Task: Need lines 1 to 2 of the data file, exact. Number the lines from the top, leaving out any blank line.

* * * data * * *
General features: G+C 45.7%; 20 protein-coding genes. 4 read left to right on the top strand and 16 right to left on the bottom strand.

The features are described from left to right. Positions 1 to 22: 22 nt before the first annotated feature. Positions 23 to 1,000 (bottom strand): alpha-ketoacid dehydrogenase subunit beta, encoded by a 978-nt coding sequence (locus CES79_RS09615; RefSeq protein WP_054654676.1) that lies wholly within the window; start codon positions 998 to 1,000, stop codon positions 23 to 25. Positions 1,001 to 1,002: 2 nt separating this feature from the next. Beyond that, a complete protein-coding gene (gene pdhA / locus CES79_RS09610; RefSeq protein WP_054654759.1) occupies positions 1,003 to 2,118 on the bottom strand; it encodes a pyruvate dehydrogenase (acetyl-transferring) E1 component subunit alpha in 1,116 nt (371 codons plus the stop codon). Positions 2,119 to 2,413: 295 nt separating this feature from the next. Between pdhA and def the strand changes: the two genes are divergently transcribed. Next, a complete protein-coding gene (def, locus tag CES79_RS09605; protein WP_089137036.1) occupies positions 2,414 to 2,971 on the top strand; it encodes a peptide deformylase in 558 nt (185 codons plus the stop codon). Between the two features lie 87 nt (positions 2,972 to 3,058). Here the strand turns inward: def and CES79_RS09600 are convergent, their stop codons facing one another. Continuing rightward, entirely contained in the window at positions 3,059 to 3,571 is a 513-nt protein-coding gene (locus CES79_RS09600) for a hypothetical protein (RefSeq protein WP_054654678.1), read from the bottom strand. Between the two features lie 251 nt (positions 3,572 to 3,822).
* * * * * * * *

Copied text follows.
General features: G+C 45.7%; 20 protein-coding genes. 4 read left to right on the top strand and 16 right to left on the bottom strand.

The features are described from left to right. Positions 1 to 22: 22 nt before the first annotated feature. Positions 23 to 1,000 (bottom strand): alpha-ketoacid dehydrogenase subunit beta, encoded by a 978-nt coding sequence (locus CES79_RS09615; RefSeq protein WP_054654676.1) that lies wholly within the window; start codon positions 998 to 1,000, stop codon positions 23 to 25. Positions 1,001 to 1,002: 2 nt separating this feature from the next. Beyond that, a complete protein-coding gene (gene pdhA / locus CES79_RS09610; RefSeq protein WP_054654759.1) occupies positions 1,003 to 2,118 on the bottom strand; it encodes a pyruvate dehydrogenase (acetyl-transferring) E1 component subunit alpha in 1,116 nt (371 codons plus the stop codon). Positions 2,119 to 2,413: 295 nt separating this feature from the next. Between pdhA and def the strand changes: the two genes are divergently transcribed. Next, a complete protein-coding gene (def, locus tag CES79_RS09605; protein WP_089137036.1) occupies positions 2,414 to 2,971 on the top strand; it encodes a peptide deformylase in 558 nt (185 codons plus the stop codon). Between the two features lie 87 nt (positions 2,972 to 3,058). Here the strand turns inward: def and CES79_RS09600 are convergent, their stop codons facing one another. Continuing rightward, entirely contained in the window at positions 3,059 to 3,571 is a 513-nt protein-coding gene (locus CES79_RS09600) for a hypothetical protein (RefSeq protein WP_054654678.1), read from the bottom strand. Between the two features lie 251 nt (positions 3,572 to 3,822).